Gun Rights Group Sues UF over Gun Ban
TALLAHASSEE — A gun rights group is suing the University of Florida for banning guns in campus housing. The lawsuit comes on the heels of a similar suit against the University of North Florida's ban on guns in cars.
In early December, the 1st District Court of Appeal sided with a UNF student and gun rights group Florida Carry that challenged a rule banning students from storing guns in their cars.
The Daytona Beach News-Journal reports UF officials said in a written statement they had been in talks with Florida Carry this week and were stunned by the lawsuit.
UF got rid of its ban on guns in cars to comply with the ruling, but had left in place a strict ban on firearms elsewhere on campus. Campus residents can store their guns, unloaded, at the university's police station if they have permission. Anyone bringing a gun to the station is required to follow a specific street route to get there.
More than 75 people have stored guns at the station, according to media reports.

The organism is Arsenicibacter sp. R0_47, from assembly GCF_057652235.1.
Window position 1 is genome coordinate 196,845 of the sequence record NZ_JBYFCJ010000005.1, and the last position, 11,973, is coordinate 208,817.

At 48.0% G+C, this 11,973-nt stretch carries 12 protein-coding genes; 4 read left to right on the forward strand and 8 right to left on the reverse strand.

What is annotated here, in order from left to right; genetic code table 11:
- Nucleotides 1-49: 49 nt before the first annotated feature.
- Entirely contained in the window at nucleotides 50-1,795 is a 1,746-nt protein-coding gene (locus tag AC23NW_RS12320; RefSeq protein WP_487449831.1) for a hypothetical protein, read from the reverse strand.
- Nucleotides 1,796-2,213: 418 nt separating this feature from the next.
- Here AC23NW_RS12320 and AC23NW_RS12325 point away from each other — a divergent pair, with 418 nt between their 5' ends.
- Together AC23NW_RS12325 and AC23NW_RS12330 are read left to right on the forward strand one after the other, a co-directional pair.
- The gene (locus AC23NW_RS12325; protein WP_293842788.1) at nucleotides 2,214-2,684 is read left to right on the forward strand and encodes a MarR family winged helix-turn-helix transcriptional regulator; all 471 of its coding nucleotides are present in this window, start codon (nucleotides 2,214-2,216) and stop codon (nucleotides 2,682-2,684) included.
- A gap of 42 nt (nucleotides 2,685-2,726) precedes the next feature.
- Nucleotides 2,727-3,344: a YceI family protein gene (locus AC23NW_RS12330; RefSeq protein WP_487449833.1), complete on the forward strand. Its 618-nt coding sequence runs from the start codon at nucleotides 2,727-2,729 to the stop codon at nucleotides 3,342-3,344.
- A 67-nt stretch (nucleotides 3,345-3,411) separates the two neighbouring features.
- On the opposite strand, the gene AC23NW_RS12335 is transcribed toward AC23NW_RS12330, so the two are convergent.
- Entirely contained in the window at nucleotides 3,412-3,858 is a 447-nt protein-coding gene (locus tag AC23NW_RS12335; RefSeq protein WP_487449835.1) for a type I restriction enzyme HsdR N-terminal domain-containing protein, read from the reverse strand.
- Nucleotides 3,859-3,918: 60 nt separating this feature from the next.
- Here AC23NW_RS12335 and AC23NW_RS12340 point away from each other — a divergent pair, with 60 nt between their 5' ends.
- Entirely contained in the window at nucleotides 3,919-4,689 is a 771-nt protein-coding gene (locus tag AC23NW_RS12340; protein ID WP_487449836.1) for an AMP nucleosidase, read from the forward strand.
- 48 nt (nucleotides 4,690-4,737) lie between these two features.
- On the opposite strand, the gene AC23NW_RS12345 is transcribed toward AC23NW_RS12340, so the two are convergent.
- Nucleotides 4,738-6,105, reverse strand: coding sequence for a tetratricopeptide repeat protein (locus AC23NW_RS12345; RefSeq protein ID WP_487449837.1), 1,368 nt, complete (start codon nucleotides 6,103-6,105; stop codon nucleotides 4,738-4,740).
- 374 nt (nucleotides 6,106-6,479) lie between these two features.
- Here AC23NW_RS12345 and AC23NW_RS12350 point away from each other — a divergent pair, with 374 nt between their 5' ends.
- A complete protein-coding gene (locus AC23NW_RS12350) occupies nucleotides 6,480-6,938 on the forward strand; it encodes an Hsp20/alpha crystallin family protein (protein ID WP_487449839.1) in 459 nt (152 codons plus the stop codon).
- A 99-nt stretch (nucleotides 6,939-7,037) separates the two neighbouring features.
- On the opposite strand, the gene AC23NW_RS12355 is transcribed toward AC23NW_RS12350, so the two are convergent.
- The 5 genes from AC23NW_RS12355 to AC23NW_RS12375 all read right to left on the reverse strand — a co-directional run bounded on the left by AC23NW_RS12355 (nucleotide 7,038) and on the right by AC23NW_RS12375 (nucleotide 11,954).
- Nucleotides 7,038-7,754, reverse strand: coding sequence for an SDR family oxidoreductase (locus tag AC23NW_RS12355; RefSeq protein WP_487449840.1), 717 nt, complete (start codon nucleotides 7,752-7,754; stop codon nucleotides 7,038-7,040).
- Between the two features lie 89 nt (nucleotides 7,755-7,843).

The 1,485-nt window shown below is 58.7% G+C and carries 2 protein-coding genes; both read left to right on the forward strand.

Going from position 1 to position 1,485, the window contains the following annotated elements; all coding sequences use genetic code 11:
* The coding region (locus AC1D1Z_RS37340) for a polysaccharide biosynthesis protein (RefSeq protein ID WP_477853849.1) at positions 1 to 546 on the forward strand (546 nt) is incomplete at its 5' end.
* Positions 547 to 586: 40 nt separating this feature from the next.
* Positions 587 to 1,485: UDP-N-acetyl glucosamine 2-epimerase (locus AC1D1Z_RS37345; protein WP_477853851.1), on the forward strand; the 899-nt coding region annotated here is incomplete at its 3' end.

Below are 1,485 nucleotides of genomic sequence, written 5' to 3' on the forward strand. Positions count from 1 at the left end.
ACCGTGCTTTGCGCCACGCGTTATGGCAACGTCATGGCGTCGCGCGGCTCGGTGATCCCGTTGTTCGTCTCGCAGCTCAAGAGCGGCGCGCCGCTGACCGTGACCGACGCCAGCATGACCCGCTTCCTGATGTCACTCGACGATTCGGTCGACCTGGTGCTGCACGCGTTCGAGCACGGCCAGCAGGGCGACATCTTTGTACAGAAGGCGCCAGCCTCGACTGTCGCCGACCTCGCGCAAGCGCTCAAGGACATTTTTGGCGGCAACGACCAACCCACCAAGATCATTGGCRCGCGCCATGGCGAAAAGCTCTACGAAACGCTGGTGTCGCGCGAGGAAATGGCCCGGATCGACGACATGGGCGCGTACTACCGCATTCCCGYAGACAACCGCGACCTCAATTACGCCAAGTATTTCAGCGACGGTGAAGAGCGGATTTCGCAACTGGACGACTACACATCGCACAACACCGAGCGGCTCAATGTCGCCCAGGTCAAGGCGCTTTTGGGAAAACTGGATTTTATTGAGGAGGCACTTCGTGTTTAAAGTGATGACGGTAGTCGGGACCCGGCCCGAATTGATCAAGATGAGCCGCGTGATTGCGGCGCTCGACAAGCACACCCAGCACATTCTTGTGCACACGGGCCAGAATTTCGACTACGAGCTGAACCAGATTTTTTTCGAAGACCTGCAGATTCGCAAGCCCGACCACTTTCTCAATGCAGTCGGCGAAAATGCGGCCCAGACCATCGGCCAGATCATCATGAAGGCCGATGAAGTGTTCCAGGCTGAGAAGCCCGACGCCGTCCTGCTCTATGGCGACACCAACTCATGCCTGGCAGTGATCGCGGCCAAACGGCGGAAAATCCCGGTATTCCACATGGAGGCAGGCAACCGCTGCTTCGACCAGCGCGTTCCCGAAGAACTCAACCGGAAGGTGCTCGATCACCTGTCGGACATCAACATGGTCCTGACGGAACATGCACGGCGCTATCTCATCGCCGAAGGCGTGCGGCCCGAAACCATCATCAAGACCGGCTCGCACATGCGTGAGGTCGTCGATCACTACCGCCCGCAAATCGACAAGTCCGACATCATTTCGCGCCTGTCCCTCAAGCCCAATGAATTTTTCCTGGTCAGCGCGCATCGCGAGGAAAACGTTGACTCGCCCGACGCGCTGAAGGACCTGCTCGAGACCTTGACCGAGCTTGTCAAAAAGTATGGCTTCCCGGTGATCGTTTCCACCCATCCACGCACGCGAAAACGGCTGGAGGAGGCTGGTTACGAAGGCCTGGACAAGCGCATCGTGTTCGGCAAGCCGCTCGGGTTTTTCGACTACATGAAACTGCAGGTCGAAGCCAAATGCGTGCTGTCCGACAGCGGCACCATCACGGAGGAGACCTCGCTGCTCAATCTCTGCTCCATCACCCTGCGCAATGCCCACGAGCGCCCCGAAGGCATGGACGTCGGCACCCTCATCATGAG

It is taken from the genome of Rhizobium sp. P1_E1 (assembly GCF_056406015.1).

"They didn't object to the steps we have taken to comply with the court's decision, and they never raised the issue of guns in the home, which was not the subject of the court's decision," UF spokeswoman Janine Sikes said in a statement.
After last month's ruling Florida Carry sent a notice to all Florida universities and colleges that it will sue any school that does not repeal similar rules by the start of the spring semester.
"We take no joy in filing lawsuits," founder Sean Caranna said. "I wish it was not a necessary part of what our organization does. But it is a stark reality in the fight to protect the right to bear arms."
After the ruling, UNF President John Delaney told students and faculty the university would not appeal the ruling; and stated that, effective immediately, students could store guns in their cars.
Florida State University officials also said the university would immediately follow the ruling.
Florida law currently makes it illegal to possess or exhibit guns at schools and universities and permits school districts to prohibit guns from being stored in cars. The court rejected arguments by UNF attorneys that universities, like school districts, could ban guns in cars.
The appeals court also ruled that universities must abide by a state law that pre-empts the regulation of guns by local governments and state agencies. The ruling notes that while universities have the power to restrict conduct like drinking or smoking on campus, that power does not extend to regulating guns.